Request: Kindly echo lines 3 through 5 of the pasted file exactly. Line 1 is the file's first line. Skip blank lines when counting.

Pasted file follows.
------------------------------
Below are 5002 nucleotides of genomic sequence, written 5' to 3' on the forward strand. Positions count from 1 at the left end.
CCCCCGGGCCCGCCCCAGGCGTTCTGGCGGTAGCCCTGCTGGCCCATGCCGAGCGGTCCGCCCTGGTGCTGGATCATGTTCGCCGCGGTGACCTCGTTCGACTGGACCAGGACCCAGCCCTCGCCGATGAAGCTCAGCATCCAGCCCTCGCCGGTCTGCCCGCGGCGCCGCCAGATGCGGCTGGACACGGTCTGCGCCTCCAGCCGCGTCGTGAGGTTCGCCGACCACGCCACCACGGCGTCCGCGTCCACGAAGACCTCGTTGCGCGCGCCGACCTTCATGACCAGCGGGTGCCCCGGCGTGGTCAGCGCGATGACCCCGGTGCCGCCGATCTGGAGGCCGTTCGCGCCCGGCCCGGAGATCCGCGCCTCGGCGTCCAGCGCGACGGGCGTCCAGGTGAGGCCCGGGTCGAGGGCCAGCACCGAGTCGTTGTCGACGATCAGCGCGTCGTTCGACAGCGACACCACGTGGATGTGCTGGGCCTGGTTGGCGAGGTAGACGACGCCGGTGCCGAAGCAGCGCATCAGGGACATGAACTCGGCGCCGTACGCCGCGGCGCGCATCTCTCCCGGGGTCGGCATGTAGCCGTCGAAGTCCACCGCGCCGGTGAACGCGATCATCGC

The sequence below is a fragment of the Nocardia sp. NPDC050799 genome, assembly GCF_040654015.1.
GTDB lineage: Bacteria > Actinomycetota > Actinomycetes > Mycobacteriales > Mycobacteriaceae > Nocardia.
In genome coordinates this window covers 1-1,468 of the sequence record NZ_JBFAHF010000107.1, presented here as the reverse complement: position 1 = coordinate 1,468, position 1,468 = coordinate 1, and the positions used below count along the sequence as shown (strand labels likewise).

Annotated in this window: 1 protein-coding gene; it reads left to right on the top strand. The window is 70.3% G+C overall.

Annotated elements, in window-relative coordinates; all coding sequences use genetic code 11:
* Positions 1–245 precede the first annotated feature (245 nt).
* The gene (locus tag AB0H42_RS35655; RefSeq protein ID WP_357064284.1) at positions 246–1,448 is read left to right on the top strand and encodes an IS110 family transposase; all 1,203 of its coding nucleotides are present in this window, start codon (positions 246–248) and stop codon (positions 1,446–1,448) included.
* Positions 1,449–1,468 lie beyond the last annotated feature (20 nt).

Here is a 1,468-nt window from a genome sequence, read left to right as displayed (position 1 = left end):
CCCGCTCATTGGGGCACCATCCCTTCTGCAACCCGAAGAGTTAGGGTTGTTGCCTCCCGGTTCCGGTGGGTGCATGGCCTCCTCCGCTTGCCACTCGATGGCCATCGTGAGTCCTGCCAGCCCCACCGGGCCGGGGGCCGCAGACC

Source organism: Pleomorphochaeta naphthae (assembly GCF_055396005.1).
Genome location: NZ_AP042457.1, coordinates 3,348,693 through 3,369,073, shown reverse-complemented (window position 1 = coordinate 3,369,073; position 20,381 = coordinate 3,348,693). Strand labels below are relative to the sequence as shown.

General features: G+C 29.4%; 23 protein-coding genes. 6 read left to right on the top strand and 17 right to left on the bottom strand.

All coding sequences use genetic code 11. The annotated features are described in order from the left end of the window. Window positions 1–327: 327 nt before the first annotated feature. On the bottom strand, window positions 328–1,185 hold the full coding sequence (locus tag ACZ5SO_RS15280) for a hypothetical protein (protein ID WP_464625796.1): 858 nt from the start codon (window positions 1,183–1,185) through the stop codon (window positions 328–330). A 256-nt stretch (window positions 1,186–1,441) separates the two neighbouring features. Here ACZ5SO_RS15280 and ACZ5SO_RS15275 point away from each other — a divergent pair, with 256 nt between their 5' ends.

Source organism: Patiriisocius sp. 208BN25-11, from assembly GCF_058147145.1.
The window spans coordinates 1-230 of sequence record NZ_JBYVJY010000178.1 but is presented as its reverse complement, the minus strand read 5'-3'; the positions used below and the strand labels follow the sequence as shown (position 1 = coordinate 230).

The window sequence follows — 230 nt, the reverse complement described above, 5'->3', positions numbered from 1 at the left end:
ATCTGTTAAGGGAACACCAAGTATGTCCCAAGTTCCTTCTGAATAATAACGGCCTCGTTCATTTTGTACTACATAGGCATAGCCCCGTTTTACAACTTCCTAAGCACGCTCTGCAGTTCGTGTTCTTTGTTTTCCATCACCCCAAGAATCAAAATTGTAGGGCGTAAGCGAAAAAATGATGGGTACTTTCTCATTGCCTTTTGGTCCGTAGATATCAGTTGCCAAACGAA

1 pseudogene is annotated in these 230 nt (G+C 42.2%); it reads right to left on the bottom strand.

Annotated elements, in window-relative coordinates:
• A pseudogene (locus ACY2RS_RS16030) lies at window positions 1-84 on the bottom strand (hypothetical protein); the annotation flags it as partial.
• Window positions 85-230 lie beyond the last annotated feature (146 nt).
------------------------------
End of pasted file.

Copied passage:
The sequence below is a fragment of the Nocardia sp. NPDC050799 genome, assembly GCF_040654015.1.
GTDB lineage: Bacteria > Actinomycetota > Actinomycetes > Mycobacteriales > Mycobacteriaceae > Nocardia.
In genome coordinates this window covers 1-1,468 of the sequence record NZ_JBFAHF010000107.1, presented here as the reverse complement: position 1 = coordinate 1,468, position 1,468 = coordinate 1, and the positions used below count along the sequence as shown (strand labels likewise).